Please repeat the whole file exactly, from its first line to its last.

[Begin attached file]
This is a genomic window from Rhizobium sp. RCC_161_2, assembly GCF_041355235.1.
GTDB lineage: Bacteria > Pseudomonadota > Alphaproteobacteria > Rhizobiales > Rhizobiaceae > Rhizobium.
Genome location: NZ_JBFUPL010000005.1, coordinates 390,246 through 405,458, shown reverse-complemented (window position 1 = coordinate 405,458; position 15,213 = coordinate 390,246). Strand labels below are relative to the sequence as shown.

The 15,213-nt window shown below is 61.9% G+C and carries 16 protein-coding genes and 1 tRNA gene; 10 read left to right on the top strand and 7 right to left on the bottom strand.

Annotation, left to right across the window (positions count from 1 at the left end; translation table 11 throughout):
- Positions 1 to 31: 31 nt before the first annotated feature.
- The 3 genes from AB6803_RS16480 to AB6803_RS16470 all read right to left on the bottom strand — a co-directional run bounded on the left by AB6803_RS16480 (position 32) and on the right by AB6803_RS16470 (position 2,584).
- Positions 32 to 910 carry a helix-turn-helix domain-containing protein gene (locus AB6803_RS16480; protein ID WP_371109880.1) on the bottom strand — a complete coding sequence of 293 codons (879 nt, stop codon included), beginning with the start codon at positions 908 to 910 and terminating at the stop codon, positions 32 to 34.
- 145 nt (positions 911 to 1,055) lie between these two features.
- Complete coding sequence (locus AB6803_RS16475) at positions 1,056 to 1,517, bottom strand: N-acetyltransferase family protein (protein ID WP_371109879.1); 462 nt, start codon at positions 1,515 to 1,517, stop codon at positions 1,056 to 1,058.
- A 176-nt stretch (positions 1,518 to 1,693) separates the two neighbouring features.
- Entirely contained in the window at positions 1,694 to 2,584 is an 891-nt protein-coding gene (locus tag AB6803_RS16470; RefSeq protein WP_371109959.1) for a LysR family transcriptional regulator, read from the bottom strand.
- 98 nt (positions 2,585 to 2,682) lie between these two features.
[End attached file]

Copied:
This is a genomic window from Rhizobium sp. RCC_161_2, assembly GCF_041355235.1.
GTDB lineage: Bacteria > Pseudomonadota > Alphaproteobacteria > Rhizobiales > Rhizobiaceae > Rhizobium.
Genome location: NZ_JBFUPL010000005.1, coordinates 390,246 through 405,458, shown reverse-complemented (window position 1 = coordinate 405,458; position 15,213 = coordinate 390,246). Strand labels below are relative to the sequence as shown.

The 15,213-nt window shown below is 61.9% G+C and carries 16 protein-coding genes and 1 tRNA gene; 10 read left to right on the top strand and 7 right to left on the bottom strand.

Annotation, left to right across the window (positions count from 1 at the left end; translation table 11 throughout):
- Positions 1 to 31: 31 nt before the first annotated feature.
- The 3 genes from AB6803_RS16480 to AB6803_RS16470 all read right to left on the bottom strand — a co-directional run bounded on the left by AB6803_RS16480 (position 32) and on the right by AB6803_RS16470 (position 2,584).
- Positions 32 to 910 carry a helix-turn-helix domain-containing protein gene (locus AB6803_RS16480; protein ID WP_371109880.1) on the bottom strand — a complete coding sequence of 293 codons (879 nt, stop codon included), beginning with the start codon at positions 908 to 910 and terminating at the stop codon, positions 32 to 34.
- 145 nt (positions 911 to 1,055) lie between these two features.
- Complete coding sequence (locus AB6803_RS16475) at positions 1,056 to 1,517, bottom strand: N-acetyltransferase family protein (protein ID WP_371109879.1); 462 nt, start codon at positions 1,515 to 1,517, stop codon at positions 1,056 to 1,058.
- A 176-nt stretch (positions 1,518 to 1,693) separates the two neighbouring features.
- Entirely contained in the window at positions 1,694 to 2,584 is an 891-nt protein-coding gene (locus tag AB6803_RS16470; RefSeq protein WP_371109959.1) for a LysR family transcriptional regulator, read from the bottom strand.
- 98 nt (positions 2,585 to 2,682) lie between these two features.